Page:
Out-Law News | 30 Nov 2005 | 4:20 pm | 1 min. read
The result also forces the European Commission to decide whether or not to start infraction proceedings against the UK Government. A decision on such proceedings, which could eventually require the UK Government to change the Data Protection Act of 1998, could be taken in December.
Dr Chris Pounder of Pinsent Masons, the law firm behind OUT-LAW.COM, said today: "The decision by the House of Lords is a lost opportunity to provide legal clarity as the Court of Appeal's decision has been interpreted in a very prescriptive manner."
He explained that many data controllers now believe that, to qualify as "personal data," the data must have a focus on an individual or be of biographical significance for the individual concerned. The Court of Appeal said its notions were 'helpful' – i.e. non-prescriptive. But, according to Dr Pounder, "its prescriptive use has entered the data protection culture".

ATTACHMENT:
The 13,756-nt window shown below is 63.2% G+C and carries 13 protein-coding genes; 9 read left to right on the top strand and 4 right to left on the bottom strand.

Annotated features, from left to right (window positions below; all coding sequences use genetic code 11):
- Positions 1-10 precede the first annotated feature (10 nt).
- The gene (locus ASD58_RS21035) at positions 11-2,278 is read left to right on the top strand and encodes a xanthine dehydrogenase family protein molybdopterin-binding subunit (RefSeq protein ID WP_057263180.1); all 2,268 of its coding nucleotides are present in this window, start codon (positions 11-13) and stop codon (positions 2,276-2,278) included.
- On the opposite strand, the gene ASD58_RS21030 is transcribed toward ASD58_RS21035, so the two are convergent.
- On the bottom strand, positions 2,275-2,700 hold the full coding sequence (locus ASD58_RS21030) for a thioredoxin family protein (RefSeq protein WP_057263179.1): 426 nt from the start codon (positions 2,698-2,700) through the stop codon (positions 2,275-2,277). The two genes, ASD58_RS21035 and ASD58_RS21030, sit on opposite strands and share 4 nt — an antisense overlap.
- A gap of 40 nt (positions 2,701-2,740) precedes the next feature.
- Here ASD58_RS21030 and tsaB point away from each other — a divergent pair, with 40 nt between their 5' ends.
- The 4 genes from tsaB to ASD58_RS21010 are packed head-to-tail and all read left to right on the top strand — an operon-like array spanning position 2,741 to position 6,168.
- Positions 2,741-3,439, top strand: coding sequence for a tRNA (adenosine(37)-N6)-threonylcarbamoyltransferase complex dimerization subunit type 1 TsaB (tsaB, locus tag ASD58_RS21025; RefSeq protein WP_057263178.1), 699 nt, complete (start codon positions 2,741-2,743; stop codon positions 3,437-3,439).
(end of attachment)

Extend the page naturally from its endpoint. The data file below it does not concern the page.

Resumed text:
Dr Pounder, who is editor of Data Protection and Privacy Practice, continued: "By contrast, the Government claims that because the Court of Appeal judgment in Durant was not prescriptive, so it follows that the UK Data Protection Act is OK and infraction proceedings do not need to be commenced by the European Commission."
He concluded: "A House of Lords review could have sorted out a data protection mess. Now we wait to see whether the European Commission commences infraction proceedings".
Mr Durant has also lodged a petition at the European Court of Human Rights alleging violations of his rights under Articles 6 (Right to a fair trail) and 8 (Right to respect for private and family life) of the Convention.